Photo by Dan Luedert, 2004

Me with my student Jade at Vryman’s Erven Secondary School, New Amsterdam, Guyana. 


Un | Fixed Homeland:

How Art makes me want to be a Guyana Girl again


by Celeste Hamilton Dennis

Before I left for Peace Corps Guyana in 2003, my father would sit me down and show me printouts from the Internet of the covers of various Guyanese newspapers from the previous couple of years. The thread between them all was the same: bloodied faces of bandits from the gang-ridden town of Buxton, a village I’d inevitably have to pass through anytime I would need to go the capital city of Georgetown.

“Are you sure you want to do this?” he’d say.

I’d nod. I was 23 years old, idealistic about the world and my contribution to it.  Nobody, especially my father, was going to stop me.

Thirteen years later, I find myself at Aljira, a Center for Contemporary Art for the opening of Un | Fixed Homeland, an exhibition featuring thirteen contemporary Guyanese artists examining homeland via photograph and photography-based art. It is curated by the Guyanese-born Grace Aneiza Ali who migrated to the United States when she was 14 years old.

One of its central pieces is “Mother’s House with Beware of the Dog” by Frank Bowling. A mixed media painting, it’s fashioned after a vintage photo of his mother standing in front of their general store on Main Street in New Amsterdam, Guyana.



Installation shot of Frank Bowling’s “Mother’s House With Beware of the Dog,” 1966.
(All installation images copyright of Aljira, a Center for Contemporary Art.
Photography: Argenis Apolinario)


On the wall text next to the painting he is quoted: “New Amsterdam is the most important place, and it reappears all the time…in my quiet moments it reappears. It was a town that was full of terror, and at the same time it was belonged to me.”

I read these words and nod. I feel exactly the same.

Bowling, an 80-year-old Guyanese man of African descent, is an internationally renowned abstract expressionist with a career that has spanned over five decades. I wonder what he would think if he knew that me, a 36-year-old white woman from Long Island, was standing here in front of his art and commiserating like I had any idea what he was talking about.

I would tell Bowling that New Amsterdam, a coastal town in the Berbice region and home to the only mental institution in the country, was where I spent more than two years of my life with the Peace Corps in my early 20’s as a high school reading teacher.

I would also tell him that I’ve walked down Main Street countless times to shop for a tawa to make roti on or to exchange my U.S. dollars for Guyanese ones. It was a street where a call of “Miss Celex!” accompanied by a wave from my students was part of my daily routine.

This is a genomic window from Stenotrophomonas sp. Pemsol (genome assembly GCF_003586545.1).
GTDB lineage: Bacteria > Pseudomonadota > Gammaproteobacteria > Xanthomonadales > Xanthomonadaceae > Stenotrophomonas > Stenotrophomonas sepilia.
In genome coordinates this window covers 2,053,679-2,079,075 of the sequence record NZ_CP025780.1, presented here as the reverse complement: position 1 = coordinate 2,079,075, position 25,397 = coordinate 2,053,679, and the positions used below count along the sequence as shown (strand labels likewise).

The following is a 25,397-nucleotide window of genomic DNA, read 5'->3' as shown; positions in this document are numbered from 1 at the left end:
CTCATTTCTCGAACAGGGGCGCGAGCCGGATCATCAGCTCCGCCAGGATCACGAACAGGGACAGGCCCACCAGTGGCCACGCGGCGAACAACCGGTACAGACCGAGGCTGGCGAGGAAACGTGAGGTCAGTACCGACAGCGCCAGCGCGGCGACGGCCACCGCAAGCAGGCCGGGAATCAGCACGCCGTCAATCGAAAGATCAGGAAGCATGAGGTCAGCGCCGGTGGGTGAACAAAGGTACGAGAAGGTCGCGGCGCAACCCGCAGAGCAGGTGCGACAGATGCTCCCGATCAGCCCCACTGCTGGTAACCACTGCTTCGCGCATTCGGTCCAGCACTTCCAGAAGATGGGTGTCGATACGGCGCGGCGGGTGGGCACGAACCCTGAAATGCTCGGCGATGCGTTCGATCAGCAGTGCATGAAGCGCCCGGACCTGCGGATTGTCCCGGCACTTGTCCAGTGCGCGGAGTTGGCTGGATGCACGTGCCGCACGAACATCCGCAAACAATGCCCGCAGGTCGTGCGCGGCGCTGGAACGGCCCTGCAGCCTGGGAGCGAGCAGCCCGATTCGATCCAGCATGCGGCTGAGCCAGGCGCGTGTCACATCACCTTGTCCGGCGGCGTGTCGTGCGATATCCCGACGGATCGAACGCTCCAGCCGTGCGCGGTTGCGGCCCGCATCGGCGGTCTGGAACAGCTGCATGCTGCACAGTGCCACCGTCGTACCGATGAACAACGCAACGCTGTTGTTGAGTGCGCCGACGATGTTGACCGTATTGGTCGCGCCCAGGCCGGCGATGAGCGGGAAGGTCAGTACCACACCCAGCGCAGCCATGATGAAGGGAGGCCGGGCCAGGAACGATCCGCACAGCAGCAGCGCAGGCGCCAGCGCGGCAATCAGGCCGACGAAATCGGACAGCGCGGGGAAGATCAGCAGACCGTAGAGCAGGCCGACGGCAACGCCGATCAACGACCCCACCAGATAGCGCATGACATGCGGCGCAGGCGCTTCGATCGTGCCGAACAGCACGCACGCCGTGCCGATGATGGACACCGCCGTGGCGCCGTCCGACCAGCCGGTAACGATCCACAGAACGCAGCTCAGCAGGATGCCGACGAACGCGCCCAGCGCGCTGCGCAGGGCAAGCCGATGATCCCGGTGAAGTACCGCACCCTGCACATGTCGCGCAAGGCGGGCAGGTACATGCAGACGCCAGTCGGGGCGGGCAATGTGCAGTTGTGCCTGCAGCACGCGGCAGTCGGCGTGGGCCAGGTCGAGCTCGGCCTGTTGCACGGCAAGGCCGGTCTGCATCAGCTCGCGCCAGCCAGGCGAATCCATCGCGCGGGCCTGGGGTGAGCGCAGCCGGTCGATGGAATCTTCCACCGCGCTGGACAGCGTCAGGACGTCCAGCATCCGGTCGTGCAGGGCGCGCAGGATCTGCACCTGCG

My students at Vryman’s Erven Secondary School,
New Amsterdam, Guyana. Photo by Dan Luedert, 2004.


A mash-up of different ethnicities whose name translates to “land of many waters,” Guyana is Caribbean in culture, more similar to its Trinidadian neighbor up north than the countries it shares land with. Its history is one of movement and displacement of various peoples: African slaves, Chinese and Portuguese immigrants, native Amerindians, colonial Europeans, and indentured servants from India. And the movement continues today — more Guyanese live outside its borders than inside them.

Before this, however, I knew very little about Guyana and what I did know was filtered through a Western gaze like my father’s. I knew it was where the Jonestown massacre of 1978 occurred. I knew it was in South America and a former British colony. I knew that whenever I told people where I was going they’d remarked that I needed to be safe in Africa.

I arrived in Georgetown and was immediately shaken out of my comfort zone. Mosquitoes tore up my legs so much so that the locals thought I’d been cursed. I could hardly understand a word of Creole. And I was scrutinized at every turn. People frequently offered me cream to rid the freckles (or rust) on my skin, I was scolded by older Guyanese women who thought my skirts too short, and later in New Amsterdam, I had my ice cream habits reported at school.  In an early letter to one friend, I’d told him that most likely I’d be coming home.

After a couple of months, however, the divide lessened and locals who went by names like Reds and Uncle Bird and Ras Brooks began inviting me to backdam liming, Hindu celebrations, and weddings of all kinds from African kwes kwes to Muslim ceremonies. Over the course of those two years, I fell in love.



Craig and I at Mashramani, an annual festival celebrating
Guyana’s Republic Day, on the calypso singer Slingshot’s
float during the parade in Georgetown in 2004.


In the most literal sense, Guyana was where I met my future husband Craig, a fellow volunteer in New Amsterdam, with whom I now have two children.  We fell for each other under mosquito nets listening to the heavy rain and hanging out at the Chinese restaurants drinking Banks beer and telling stories of our past to entertain us during blackouts.

The other kind of love was more sneaky and gradual.

Even though I was craving the material comforts of America by the time I was about to leave my adopted home, I was heartbroken. My life would be absent of everything I never knew I needed to feel awake to the world: rum-soaked nights dancing to chutney and soca under stilted houses, hours spent listening to folklore stories about obeah, baccoo, and Anansi, time in the kitchen with aunties teaching me how to cook saltfish and bake, generous laughter with my neighbor Ceylon and other students whom I adored, and karaoke with ladies who belted out Beyonce as if they were the Queen themselves.

It was a time before social media ruled the world, and one where Peace Corps didn’t yet allow blogs. I was lucky that my time in Guyana was hardly interrupted with the click of a camera. I was unlucky in that, save for a handful of photos, I now need to rely on my faulty memory to relive a time in my life that thirteen years later, I am still constantly trying to recreate wherever I travel.